Habits of highly mathematical people

Jeremy Kun
15 min readJul 27, 2016

The most common question students have about mathematics is “when will I ever use this?” Many math teachers would probably struggle to give a coherent answer, beyond being very good at following precise directions. They will say “critical thinking” but not much else concrete. Meanwhile, the same teachers must, with a straight face, tell their students that the derivative of arccosine is important. (It goes beyond calculus, in case you were wondering)

So here is my list. The concrete, unambiguous skills that students of mathematics, when properly taught, will practice and that will come in handy in their lives outside of mathematics. Some of these are technical, the techniques that mathematicians use every day to reason about complex, multi-faceted problems. Others are social, the kinds of emotional intelligence one needs to succeed in a field where you spend almost all of your time understanding nothing. All of them are studied in their purest form in mathematics. The ones I came up with are,

  1. Discussing definitions
  2. Coming up with counterexamples
  3. Being wrong often and admitting it
  4. Evaluating many possible consequences of a claim
  5. Teasing apart the assumptions underlying an argument
  6. Scaling the ladder of abstraction

Discussing definitions

A primary skill that mathematicians develop is fluidity with definitions. There’s a lot more to this than it sounds at first. What I mean by this is that mathematicians obsess over the best and most useful meaning of every word they use. Mathematicians need logical precision because they work in the realm of things which can be definitively proven or disproven. And if something can be done “definitively,” it must necessarily be definable.

Let me start with a mathematical example first, one which has some relationship to real life, the word “random.” Randomness as a concept has plagued mathematics for much of its recent history because it’s difficult to nail down a precise definition of what it means for an event to be random. Statisticians deal with this conundrum by saying that things can’t be random, but rather processes can be random and you can define the probability of an event happening as a result of the process. That was a very brief overview, but it’s the foundation for pretty much all of statistics.

But it’s not the only definition of randomness. Because we intuitively want to say, for example, that flipping a coin and getting 20 heads in a row is “less random” than getting HTHHTHHHTTTHTHHTHHTH. Mathematicians looked at the situation and decided the statistical definition of randomness is not enough, and invented a second definition called Kolmogorov complexity. Very roughly, an event is called “Kolmogorov random” if the shortest computer program that produces the event is as long as the description of the event. (This uses a purely mathematical definition of a “computer” that was invented before actual computers, think of Alan Turing) Colloquially, you can imagine that a Kolmogorov random event requires the description of the event itself to be written out, in full, in the source code of the computer program that produces it.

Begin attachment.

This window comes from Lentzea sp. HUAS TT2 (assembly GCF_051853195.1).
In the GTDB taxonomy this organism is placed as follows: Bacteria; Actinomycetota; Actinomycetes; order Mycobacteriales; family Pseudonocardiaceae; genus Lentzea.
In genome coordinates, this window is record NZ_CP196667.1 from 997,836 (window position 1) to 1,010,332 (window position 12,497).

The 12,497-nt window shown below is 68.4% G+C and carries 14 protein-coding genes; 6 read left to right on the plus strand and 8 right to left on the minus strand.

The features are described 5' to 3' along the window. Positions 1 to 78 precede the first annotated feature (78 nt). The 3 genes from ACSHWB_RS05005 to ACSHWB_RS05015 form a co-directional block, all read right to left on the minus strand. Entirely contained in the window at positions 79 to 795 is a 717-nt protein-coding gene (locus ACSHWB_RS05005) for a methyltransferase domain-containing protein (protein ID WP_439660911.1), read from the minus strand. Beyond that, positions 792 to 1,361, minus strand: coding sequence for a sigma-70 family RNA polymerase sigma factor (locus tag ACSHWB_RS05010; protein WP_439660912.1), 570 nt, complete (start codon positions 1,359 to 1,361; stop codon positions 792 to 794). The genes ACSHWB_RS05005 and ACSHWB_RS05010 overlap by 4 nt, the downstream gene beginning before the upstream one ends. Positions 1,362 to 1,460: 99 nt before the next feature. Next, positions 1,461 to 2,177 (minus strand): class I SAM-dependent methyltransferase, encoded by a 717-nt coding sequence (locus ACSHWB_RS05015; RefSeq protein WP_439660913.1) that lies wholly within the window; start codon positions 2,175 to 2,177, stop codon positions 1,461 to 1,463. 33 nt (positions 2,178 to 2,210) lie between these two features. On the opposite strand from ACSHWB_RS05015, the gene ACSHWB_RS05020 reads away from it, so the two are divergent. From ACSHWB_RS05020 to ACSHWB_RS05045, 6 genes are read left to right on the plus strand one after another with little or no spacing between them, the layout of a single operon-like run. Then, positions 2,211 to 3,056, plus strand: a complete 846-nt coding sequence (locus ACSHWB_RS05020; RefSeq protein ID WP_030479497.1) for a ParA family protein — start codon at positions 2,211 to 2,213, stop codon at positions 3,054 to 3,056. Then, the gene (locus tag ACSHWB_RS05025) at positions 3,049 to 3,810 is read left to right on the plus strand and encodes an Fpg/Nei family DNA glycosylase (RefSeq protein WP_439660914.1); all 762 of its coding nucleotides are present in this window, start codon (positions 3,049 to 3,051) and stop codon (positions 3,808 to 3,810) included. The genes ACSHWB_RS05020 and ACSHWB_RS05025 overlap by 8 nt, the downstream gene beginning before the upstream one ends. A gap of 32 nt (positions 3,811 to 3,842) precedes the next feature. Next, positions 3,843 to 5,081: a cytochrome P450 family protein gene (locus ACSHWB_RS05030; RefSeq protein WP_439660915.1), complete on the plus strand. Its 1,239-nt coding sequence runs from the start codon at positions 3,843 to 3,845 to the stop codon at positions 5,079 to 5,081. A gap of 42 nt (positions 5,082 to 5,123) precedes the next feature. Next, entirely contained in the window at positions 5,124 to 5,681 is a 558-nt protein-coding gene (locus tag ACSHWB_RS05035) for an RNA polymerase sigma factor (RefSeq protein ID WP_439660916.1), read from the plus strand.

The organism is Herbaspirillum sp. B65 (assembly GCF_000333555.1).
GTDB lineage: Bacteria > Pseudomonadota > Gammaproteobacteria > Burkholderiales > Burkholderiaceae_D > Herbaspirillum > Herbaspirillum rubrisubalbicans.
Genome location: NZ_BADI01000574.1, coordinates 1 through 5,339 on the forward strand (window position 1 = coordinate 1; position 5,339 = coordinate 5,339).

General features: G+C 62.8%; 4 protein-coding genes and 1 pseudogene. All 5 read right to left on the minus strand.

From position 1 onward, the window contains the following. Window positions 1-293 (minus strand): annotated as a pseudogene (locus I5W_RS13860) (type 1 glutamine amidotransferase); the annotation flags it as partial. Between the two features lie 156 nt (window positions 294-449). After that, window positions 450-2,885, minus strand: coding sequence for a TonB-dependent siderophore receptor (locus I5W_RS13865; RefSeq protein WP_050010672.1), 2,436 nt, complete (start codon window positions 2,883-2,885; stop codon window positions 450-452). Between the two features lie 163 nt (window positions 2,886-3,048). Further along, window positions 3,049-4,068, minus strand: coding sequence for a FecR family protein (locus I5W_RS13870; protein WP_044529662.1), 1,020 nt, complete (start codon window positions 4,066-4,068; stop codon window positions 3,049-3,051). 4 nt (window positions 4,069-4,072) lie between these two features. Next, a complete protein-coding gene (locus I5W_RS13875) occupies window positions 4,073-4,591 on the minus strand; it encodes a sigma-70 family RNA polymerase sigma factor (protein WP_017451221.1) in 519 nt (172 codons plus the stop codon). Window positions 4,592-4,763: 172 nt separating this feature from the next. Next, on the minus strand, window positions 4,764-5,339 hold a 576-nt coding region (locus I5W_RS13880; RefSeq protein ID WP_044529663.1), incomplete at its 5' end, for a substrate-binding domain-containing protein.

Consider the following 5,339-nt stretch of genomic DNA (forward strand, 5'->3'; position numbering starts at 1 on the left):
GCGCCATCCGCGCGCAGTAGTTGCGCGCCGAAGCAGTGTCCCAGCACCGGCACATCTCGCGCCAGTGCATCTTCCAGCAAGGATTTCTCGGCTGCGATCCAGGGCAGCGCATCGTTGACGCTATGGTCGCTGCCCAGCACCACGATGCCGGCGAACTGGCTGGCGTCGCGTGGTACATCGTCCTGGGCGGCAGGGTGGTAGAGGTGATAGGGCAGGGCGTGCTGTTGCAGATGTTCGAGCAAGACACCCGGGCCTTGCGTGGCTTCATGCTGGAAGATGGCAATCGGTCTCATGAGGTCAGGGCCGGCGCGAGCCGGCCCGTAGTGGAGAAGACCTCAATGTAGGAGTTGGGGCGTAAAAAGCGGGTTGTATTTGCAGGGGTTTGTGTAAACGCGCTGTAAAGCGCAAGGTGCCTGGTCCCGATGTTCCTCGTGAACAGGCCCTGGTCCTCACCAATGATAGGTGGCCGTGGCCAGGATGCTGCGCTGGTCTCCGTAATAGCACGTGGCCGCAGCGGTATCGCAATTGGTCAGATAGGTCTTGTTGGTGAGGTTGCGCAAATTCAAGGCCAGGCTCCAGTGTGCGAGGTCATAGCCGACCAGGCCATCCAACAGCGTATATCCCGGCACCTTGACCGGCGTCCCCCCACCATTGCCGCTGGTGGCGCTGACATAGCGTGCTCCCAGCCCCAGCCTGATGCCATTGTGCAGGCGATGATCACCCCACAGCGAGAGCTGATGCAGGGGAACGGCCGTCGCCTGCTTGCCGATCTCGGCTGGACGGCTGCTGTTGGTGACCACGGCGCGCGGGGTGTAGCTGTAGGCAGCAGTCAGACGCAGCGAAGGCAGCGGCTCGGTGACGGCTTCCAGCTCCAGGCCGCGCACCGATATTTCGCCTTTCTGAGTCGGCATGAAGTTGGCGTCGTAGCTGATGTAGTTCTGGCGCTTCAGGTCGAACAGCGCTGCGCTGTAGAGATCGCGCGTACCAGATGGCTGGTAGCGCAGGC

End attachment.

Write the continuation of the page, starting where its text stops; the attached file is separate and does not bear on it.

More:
Kolmogorov complexity has grown into a fascinating part of mathematics and computer science, but it’s not the end of the story. At the risk of going into too much detail, mathematicians discovered that Kolmogorov complexity could not be calculated for most events. So it’s very difficult to apply it to non-theoretical problems. Mathematicians wanted a definition that could describe numbers that look random and are random enough for practical purposes, but in fact are highly non-random in the Kolmogorov sense. The result was the current definition of cryptographically secure randomness.

Still speaking loosely, randomness in the cryptographic sense means that no efficient computer program which tries to distinguish between pseudo-random and truly random events (in the statistical sense) has a significant advantage over a 50/50 guess. This is a guarantee that your numbers are random enough that your enemies won’t be able to predict which ones you’ll use next, because your enemies are limited to computations that take less time than their lifespan. This is the basis of modern cryptography, and after engineers took the charge, the resulting systems keep our internet communications secure and private.

Okay, so mathematicians have spent a lot of time thinking about definitions which, way down the line, affected how we use math in the real world. That’s still not an argument in favor of teaching everyone mathematics. How can having everyone think about definitions help them in real life? Now it’s time for some realistic examples. The first one comes from Keith Devlin, a mathematician and consultant who was asked to help some US defense agencies improve their intelligence analysis post 9/11. He describes his first presentation to a room full of defense contractors, in which he starts by discussing his thoughts on a precise definition of the word “context.” I have chopped up his essay to highlight the important bits.

As I fired up my PowerPoint projection…I was sure the group would stop me half way through and ask me to get on the next plane back to San Francisco and not waste any more of their time.

In the event, I never got beyond the first content slide. But not because I was thrown out. Rather, the rest of the session was spent discussing what appeared on that one slide…[I was told afterwards,] “That one slide justified having you on the project.”